ALEXANDRIA, Va.—The U.S. Labor Department reported a slight decrease in job openings and labor turnover in February compared to January, according to a news release. On the last business day of February, the number and rate of job openings was 11.266 million, compared with 11.283 million in January.
In February, the number of hires edged up to 6.7 million, with hiring increasing in construction jobs (+75,000) and decreasing in information (-29,000).
The number and rate of quits were little changed over January at 4.4 million. Quits increased in retail trade (+74,000); durable goods manufacturing (+22,000); and state and local government education (+14,000). Quits decreased in finance and insurance (-30,000).
The job openings report “signals that while the U.S. labor market remains hot, the temperature might be dropping. Demand for workers has leveled off, and the rate at which workers quit their jobs is no longer climbing,” Nick Bunker, an economist at Indeed, told the Wall Street Journal.
Joshua Shapiro, chief U.S. economist at forecasting firm Maria Fiorini Ramirez Inc., has a positive outlook on hiring in 2022, saying that it may get easier as more people seek work.
“A lot of government support that was helping people out is over—the government cheese isn’t coming anymore. They’ll need to work in order to support themselves,” Shapiro told the Journal. “And kids are back in school, so parents don’t have to worry about what to do with their kids.”
Fewer people are calling out of work for COVID-19 reasons, according to U.S. Census Bureau data, which suggests that the labor market is bouncing back. In early March, about 2.8 million people weren’t working because they were sick with COVID-19 or were caring for someone with the virus, down from almost 8.8 million in early January.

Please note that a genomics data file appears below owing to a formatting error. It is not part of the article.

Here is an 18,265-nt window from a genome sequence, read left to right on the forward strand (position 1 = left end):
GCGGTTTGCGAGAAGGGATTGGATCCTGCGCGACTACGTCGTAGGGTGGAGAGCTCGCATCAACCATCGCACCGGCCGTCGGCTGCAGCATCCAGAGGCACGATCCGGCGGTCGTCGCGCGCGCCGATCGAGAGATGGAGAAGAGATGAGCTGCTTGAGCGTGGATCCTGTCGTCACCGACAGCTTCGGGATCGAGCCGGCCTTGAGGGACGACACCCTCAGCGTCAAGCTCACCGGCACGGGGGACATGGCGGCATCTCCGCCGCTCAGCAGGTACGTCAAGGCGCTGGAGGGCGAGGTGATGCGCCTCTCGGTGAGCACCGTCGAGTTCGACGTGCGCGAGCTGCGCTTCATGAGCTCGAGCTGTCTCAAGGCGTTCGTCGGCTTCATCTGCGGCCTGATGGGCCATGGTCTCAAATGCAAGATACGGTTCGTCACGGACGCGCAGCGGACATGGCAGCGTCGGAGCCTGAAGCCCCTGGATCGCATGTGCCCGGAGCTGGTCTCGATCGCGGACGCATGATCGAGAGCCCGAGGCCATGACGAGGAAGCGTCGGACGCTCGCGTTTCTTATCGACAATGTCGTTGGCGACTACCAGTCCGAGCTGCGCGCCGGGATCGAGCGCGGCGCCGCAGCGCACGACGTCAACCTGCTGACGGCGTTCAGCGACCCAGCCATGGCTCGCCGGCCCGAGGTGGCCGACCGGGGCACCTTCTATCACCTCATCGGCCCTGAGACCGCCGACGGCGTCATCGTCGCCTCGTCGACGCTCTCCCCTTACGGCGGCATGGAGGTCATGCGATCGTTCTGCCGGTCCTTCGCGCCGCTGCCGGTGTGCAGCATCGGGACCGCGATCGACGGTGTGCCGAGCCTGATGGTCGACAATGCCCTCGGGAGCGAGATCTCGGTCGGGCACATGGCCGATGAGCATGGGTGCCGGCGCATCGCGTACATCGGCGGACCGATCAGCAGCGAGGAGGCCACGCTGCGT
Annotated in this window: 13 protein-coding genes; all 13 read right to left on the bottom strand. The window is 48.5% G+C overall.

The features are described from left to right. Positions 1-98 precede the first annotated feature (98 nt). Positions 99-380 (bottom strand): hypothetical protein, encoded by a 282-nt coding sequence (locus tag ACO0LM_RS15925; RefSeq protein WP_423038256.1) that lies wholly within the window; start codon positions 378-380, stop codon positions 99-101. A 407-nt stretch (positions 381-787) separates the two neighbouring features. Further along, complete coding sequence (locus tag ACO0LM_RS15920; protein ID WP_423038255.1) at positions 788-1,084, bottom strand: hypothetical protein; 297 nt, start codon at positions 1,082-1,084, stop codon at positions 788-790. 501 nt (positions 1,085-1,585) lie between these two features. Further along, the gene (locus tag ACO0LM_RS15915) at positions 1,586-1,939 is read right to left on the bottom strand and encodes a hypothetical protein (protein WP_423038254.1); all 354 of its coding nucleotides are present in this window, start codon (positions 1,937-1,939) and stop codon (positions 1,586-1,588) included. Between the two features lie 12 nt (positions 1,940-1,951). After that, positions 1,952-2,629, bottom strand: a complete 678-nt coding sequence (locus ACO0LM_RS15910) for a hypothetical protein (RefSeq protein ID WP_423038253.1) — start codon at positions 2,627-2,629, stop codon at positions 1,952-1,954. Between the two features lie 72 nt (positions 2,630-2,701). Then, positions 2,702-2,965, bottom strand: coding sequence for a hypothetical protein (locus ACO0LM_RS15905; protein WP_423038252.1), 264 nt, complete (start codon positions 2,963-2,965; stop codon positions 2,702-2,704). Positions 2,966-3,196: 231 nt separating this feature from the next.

America’s “quit rate” reached a 20-year high last November, and low pay, a lack of opportunities for advancement and feeling disrespected at work are the top reasons why Americans quit their jobs last year, according to a Pew Research survey. At least a third of respondents said each of these were major reasons why they left.
The struggle to find labor has some companies rethinking job qualifications, as well as the types of incentives used to attract employees. Many companies are dropping education requirements and background checks for applicants, and some companies no longer requires college graduates to submit their grades.
TXB Stores Inc. recently overhauled its hiring process from one that took five days from interview to starting on the job to another that has an employee interviewed, onboarded and started in two days flat. TXB completes the interview, background, hiring and onboarding in one day.
Fast-casual restaurant chain Dig is testing a four-day workweek with its full-time staff, and one company Tech allows its new hires to take two weeks of paid time off plus health care coverage before they start their job at the company.
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The pandemic has increased anxiety and tension for everyone, especially those on the frontlines. NACS Magazine discusses this serious topic in “Mental Health in the Workplace” in the September 2021 issue.